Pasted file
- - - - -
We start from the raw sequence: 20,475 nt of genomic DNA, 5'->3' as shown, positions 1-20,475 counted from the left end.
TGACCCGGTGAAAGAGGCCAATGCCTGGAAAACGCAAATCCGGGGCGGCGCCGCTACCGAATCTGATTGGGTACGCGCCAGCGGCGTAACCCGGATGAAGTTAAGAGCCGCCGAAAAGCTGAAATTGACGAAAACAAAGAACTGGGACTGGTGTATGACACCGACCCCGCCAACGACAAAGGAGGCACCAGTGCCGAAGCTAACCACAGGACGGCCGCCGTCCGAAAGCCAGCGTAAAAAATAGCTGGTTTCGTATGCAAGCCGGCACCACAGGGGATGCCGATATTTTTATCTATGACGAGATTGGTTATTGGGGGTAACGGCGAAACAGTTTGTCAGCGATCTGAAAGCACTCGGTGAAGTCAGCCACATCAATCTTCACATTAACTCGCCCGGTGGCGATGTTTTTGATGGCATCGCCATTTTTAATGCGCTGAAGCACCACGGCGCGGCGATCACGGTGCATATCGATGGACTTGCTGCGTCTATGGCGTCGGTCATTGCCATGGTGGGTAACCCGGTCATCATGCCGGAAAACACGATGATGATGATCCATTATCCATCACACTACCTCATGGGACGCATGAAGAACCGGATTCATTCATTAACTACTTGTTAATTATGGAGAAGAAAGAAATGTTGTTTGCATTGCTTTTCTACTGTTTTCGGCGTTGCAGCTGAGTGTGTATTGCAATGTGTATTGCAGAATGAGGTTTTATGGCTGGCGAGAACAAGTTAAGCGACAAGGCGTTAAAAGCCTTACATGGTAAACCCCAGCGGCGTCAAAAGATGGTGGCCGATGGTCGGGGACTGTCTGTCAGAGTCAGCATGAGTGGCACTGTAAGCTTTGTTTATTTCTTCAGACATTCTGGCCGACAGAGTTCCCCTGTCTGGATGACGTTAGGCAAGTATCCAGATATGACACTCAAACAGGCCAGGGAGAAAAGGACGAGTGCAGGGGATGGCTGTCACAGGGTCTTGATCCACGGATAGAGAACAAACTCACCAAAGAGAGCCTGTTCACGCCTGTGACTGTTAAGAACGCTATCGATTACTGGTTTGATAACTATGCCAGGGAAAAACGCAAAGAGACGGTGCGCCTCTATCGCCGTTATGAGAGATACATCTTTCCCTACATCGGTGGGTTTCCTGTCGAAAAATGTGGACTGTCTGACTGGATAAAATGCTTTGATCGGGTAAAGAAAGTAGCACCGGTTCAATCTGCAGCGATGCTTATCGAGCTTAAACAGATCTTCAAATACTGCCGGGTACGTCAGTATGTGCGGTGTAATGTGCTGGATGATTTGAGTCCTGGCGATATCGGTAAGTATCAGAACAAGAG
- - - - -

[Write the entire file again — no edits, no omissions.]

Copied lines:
We start from the raw sequence: 20,475 nt of genomic DNA, 5'->3' as shown, positions 1-20,475 counted from the left end.
TGACCCGGTGAAAGAGGCCAATGCCTGGAAAACGCAAATCCGGGGCGGCGCCGCTACCGAATCTGATTGGGTACGCGCCAGCGGCGTAACCCGGATGAAGTTAAGAGCCGCCGAAAAGCTGAAATTGACGAAAACAAAGAACTGGGACTGGTGTATGACACCGACCCCGCCAACGACAAAGGAGGCACCAGTGCCGAAGCTAACCACAGGACGGCCGCCGTCCGAAAGCCAGCGTAAAAAATAGCTGGTTTCGTATGCAAGCCGGCACCACAGGGGATGCCGATATTTTTATCTATGACGAGATTGGTTATTGGGGGTAACGGCGAAACAGTTTGTCAGCGATCTGAAAGCACTCGGTGAAGTCAGCCACATCAATCTTCACATTAACTCGCCCGGTGGCGATGTTTTTGATGGCATCGCCATTTTTAATGCGCTGAAGCACCACGGCGCGGCGATCACGGTGCATATCGATGGACTTGCTGCGTCTATGGCGTCGGTCATTGCCATGGTGGGTAACCCGGTCATCATGCCGGAAAACACGATGATGATGATCCATTATCCATCACACTACCTCATGGGACGCATGAAGAACCGGATTCATTCATTAACTACTTGTTAATTATGGAGAAGAAAGAAATGTTGTTTGCATTGCTTTTCTACTGTTTTCGGCGTTGCAGCTGAGTGTGTATTGCAATGTGTATTGCAGAATGAGGTTTTATGGCTGGCGAGAACAAGTTAAGCGACAAGGCGTTAAAAGCCTTACATGGTAAACCCCAGCGGCGTCAAAAGATGGTGGCCGATGGTCGGGGACTGTCTGTCAGAGTCAGCATGAGTGGCACTGTAAGCTTTGTTTATTTCTTCAGACATTCTGGCCGACAGAGTTCCCCTGTCTGGATGACGTTAGGCAAGTATCCAGATATGACACTCAAACAGGCCAGGGAGAAAAGGACGAGTGCAGGGGATGGCTGTCACAGGGTCTTGATCCACGGATAGAGAACAAACTCACCAAAGAGAGCCTGTTCACGCCTGTGACTGTTAAGAACGCTATCGATTACTGGTTTGATAACTATGCCAGGGAAAAACGCAAAGAGACGGTGCGCCTCTATCGCCGTTATGAGAGATACATCTTTCCCTACATCGGTGGGTTTCCTGTCGAAAAATGTGGACTGTCTGACTGGATAAAATGCTTTGATCGGGTAAAGAAAGTAGCACCGGTTCAATCTGCAGCGATGCTTATCGAGCTTAAACAGATCTTCAAATACTGCCGGGTACGTCAGTATGTGCGGTGTAATGTGCTGGATGATTTGAGTCCTGGCGATATCGGTAAGTATCAGAACAAGAG